Full Length Research Paper
G. S. El-Baroty1, H. H Abd El-Baky2, R. S. Farag1 and M. A. Saleh3
1Department of Biochemistry, Faculty of Agriculture, Cairo University, Cairo, Egypt.
2Department of Plant Biochemistry, National Research Centre, Dokki, Cairo, Egypt.
3Department of Chemistry, Texas Southern University, Houston, Texas, USA.
Essential oils obtained from the bark of Cinnamomum zeylanicum (cinnamon) and the rhizomes of Zingiber officinale (ginger) were characterized by analytical TLC and GC/MS, and their antimicrobial and antioxidant compounds were detected by TLC-bio-autography assays. Essential oil of cinnamon bark (CEO) was found to be a unique aromatic monoterpene-rich natural source, with trans-cinnamaldehyde (45.62%) as the major constituents. Ginger oil (GEO) was characterized by high content of sesquiterpene hydrocarbons, including β-sesquiphellandrene (27.16%), caryophyllene (15.29%), zingiberene (13.97%), α-farnesene (10.52%) and ar-curcumin (6.62%). CEO and GEO oils showed significant inhibitory activity against selected strains of bacteria and pathogenic fungi, with MIC values ranging from 20 to 120 µg/ml depending upon the microbial species. Cinnamaldehyde (CA) and eugenol in cinnamon bark oil and β-sesquiphellandrene, caryophyllene and zingiberene in ginger rhizome oil were identified as the most active antibacterial components, with the aid of bioautography on TLC and GC-MS. Also, both oil exhibited appreciable in vitro antioxidant activity as assessed by 2, 2'-diphenyl-1-picrylhydrazyl (DPPH) radical scavenging and β-carotene bleaching methods, compared to α-tocopherol, BHT and BHA. Guided isolation through TLC-autography using 0.05% DPPH and β-carotene/linoleic acid as a detection reagent led to identified CA and eugenol as main active antioxidant compounds in CEO. The significant antimicrobial and antioxidant activities of both oils suggest that it could serve as a source of compounds with preservative phenomenon.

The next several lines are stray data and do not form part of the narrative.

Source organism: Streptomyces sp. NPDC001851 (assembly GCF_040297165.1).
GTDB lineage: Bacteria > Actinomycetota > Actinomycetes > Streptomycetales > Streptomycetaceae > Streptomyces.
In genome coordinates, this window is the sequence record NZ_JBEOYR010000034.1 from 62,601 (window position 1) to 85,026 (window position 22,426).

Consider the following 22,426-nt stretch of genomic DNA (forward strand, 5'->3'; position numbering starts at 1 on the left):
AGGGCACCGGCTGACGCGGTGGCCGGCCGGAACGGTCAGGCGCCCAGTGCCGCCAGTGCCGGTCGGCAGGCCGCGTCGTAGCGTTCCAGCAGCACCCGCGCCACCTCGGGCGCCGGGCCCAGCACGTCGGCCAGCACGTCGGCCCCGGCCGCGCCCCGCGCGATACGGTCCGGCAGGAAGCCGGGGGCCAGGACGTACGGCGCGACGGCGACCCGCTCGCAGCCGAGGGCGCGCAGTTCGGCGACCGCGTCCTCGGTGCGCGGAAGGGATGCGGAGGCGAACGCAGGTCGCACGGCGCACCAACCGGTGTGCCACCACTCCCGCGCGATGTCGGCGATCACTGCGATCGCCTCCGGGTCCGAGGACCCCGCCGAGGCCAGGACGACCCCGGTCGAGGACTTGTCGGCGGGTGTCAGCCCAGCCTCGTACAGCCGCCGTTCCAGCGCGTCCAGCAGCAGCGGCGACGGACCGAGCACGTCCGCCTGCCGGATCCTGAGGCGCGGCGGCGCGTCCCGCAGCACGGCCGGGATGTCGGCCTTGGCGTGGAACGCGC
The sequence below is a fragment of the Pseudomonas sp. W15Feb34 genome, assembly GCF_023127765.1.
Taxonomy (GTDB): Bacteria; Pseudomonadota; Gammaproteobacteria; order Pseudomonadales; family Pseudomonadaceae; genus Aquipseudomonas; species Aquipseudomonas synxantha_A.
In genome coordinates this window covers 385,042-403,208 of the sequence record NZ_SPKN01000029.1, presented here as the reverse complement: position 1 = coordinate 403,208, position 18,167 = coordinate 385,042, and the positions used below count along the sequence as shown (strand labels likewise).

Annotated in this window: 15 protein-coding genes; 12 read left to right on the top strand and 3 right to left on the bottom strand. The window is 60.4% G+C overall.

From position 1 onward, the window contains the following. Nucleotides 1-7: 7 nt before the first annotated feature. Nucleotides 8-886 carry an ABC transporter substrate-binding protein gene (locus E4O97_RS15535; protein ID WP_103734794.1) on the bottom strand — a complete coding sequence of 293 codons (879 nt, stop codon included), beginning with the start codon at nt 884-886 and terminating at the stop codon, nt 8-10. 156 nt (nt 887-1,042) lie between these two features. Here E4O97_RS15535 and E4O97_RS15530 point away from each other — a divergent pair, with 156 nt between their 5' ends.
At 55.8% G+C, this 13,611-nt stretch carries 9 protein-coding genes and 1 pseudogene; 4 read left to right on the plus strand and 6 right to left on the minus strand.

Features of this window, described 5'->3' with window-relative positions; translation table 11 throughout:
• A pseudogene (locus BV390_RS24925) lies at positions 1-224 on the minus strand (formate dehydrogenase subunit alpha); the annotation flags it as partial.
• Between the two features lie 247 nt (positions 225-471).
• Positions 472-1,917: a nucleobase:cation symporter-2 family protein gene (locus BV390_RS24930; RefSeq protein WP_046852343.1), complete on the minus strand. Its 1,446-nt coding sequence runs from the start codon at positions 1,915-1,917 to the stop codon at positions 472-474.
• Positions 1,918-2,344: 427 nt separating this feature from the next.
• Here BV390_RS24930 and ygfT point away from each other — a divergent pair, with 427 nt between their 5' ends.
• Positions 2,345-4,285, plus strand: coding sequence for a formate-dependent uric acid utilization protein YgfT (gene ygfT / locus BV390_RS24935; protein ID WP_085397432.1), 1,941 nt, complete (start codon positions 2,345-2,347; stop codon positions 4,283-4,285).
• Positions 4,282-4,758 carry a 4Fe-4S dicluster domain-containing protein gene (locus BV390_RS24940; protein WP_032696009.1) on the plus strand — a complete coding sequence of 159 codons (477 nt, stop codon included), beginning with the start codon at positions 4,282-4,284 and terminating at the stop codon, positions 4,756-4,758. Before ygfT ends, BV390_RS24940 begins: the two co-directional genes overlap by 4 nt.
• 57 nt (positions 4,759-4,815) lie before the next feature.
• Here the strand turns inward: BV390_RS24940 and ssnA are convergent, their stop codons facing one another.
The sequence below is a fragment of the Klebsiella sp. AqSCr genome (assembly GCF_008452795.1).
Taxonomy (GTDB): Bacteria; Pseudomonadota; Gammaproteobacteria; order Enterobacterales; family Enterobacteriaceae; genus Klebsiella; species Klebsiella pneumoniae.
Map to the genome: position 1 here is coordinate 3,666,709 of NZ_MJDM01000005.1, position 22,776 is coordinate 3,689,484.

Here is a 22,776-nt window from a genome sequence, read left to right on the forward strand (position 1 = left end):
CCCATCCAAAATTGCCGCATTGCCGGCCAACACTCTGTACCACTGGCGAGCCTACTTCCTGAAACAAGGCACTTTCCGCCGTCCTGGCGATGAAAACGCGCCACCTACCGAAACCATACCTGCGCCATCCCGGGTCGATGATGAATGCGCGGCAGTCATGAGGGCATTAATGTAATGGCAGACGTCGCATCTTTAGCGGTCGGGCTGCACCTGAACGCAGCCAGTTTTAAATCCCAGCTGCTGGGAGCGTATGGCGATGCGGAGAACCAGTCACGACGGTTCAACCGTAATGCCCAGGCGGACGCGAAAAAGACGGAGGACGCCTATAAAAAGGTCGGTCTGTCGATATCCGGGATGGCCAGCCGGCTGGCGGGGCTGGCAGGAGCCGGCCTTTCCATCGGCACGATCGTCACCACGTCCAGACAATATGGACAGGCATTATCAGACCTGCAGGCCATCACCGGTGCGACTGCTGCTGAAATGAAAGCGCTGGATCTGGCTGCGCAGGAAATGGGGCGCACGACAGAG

Key words: Antimicrobial, bioautographic assay, antioxidant, essential oils, ginger, cinnamon.
|APA||(2010). Characterization of antioxidant and antimicrobial compounds of cinnamon and ginger essential oils. African Journal of Biochemistry Research , 4(6), 167-174.|
|Chicago||G. S. El-Baroty, H. H Abd El-Baky, R. S. Farag and M. A. Saleh. "Characterization of antioxidant and antimicrobial compounds of cinnamon and ginger essential oils." African Journal of Biochemistry Research 4, no. 6 (2010): 167-174.|
|MLA||G. S. El-Baroty, et al. "Characterization of antioxidant and antimicrobial compounds of cinnamon and ginger essential oils." African Journal of Biochemistry Research 4.6 (2010): 167-174.|